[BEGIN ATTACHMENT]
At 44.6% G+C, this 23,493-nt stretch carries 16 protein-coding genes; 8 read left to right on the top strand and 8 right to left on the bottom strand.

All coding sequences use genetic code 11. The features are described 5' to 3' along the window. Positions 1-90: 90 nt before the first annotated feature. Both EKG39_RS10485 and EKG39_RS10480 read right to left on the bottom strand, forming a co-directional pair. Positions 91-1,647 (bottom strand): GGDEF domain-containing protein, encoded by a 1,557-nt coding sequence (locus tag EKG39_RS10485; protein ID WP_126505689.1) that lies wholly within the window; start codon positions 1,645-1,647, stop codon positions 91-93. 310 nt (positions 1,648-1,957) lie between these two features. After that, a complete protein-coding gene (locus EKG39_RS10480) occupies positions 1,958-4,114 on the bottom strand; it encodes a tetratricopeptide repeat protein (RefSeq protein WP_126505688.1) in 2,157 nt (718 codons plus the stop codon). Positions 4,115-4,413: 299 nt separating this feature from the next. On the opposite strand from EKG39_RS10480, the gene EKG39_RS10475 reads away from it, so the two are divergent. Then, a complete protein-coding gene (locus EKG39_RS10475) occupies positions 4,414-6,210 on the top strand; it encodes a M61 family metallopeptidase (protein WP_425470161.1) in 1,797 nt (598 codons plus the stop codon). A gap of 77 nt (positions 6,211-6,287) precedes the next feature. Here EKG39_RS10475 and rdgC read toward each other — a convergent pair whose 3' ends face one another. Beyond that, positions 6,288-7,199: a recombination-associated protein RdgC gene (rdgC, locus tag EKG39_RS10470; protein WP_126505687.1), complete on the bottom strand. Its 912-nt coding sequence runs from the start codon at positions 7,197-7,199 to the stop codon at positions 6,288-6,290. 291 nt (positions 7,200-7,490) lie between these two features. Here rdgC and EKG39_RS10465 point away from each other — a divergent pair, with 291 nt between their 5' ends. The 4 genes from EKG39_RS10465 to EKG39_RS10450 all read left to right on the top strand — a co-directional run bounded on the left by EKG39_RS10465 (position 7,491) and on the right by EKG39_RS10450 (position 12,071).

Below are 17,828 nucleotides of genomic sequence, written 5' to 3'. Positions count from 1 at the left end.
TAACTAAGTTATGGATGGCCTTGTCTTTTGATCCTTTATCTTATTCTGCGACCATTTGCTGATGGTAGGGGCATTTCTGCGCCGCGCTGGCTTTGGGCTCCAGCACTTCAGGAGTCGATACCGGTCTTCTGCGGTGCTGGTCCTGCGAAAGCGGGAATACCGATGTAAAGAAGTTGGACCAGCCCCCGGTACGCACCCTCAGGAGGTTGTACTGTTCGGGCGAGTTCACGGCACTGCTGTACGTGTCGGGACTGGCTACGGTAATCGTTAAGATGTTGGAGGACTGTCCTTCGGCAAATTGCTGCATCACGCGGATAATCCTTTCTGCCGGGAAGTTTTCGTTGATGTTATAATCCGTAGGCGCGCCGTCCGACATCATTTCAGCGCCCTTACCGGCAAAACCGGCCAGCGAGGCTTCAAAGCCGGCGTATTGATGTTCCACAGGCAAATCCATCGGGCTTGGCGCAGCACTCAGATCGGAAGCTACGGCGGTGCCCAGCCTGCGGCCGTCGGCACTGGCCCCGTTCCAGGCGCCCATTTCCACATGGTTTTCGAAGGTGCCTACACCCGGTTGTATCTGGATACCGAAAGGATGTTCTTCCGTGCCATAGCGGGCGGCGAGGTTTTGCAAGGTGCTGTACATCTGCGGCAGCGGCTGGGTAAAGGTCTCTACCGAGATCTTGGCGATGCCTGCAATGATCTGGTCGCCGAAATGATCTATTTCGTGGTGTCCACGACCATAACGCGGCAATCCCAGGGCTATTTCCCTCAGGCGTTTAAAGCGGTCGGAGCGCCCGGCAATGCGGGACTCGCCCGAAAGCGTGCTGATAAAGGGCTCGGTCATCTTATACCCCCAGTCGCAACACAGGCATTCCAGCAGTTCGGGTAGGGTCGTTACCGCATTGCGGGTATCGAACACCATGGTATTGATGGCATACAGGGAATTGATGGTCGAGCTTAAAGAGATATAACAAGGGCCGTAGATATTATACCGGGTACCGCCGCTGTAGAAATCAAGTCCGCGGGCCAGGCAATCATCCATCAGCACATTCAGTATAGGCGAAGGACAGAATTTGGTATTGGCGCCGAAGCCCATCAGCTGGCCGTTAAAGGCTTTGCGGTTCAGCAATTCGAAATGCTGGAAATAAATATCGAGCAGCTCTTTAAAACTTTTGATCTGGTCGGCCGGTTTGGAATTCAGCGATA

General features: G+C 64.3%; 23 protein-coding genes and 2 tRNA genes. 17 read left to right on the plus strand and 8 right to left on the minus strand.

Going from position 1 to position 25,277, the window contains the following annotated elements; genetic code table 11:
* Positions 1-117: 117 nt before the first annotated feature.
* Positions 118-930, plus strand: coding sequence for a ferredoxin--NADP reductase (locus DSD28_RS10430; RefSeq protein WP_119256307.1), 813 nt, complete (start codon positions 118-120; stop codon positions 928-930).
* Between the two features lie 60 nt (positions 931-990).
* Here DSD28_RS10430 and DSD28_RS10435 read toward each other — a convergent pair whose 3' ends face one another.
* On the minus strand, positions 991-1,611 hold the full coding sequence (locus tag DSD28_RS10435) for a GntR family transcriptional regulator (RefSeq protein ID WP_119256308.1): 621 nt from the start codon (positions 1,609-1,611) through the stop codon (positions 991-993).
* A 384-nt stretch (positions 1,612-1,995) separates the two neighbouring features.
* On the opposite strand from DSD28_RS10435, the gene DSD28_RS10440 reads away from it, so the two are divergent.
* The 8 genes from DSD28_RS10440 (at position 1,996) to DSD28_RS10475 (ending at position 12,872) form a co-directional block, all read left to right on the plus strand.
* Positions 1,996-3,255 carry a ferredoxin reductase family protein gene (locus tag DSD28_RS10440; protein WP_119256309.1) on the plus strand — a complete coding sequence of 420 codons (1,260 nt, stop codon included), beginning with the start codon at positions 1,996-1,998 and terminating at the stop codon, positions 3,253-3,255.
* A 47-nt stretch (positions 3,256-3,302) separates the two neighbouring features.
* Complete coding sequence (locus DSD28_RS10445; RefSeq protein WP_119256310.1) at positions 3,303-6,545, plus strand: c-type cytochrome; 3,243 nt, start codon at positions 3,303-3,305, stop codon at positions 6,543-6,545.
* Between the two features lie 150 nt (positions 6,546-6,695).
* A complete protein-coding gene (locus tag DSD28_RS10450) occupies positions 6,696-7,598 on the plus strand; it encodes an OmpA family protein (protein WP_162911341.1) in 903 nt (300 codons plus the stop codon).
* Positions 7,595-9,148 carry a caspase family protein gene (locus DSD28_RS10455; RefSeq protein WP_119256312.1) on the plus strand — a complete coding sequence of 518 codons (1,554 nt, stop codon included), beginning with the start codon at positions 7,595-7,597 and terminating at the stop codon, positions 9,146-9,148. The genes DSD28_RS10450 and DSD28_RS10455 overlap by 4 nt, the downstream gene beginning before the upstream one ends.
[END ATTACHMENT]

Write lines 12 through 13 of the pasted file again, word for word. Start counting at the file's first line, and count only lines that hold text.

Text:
* A 384-nt stretch (positions 1,612-1,995) separates the two neighbouring features.
* On the opposite strand from DSD28_RS10435, the gene DSD28_RS10440 reads away from it, so the two are divergent.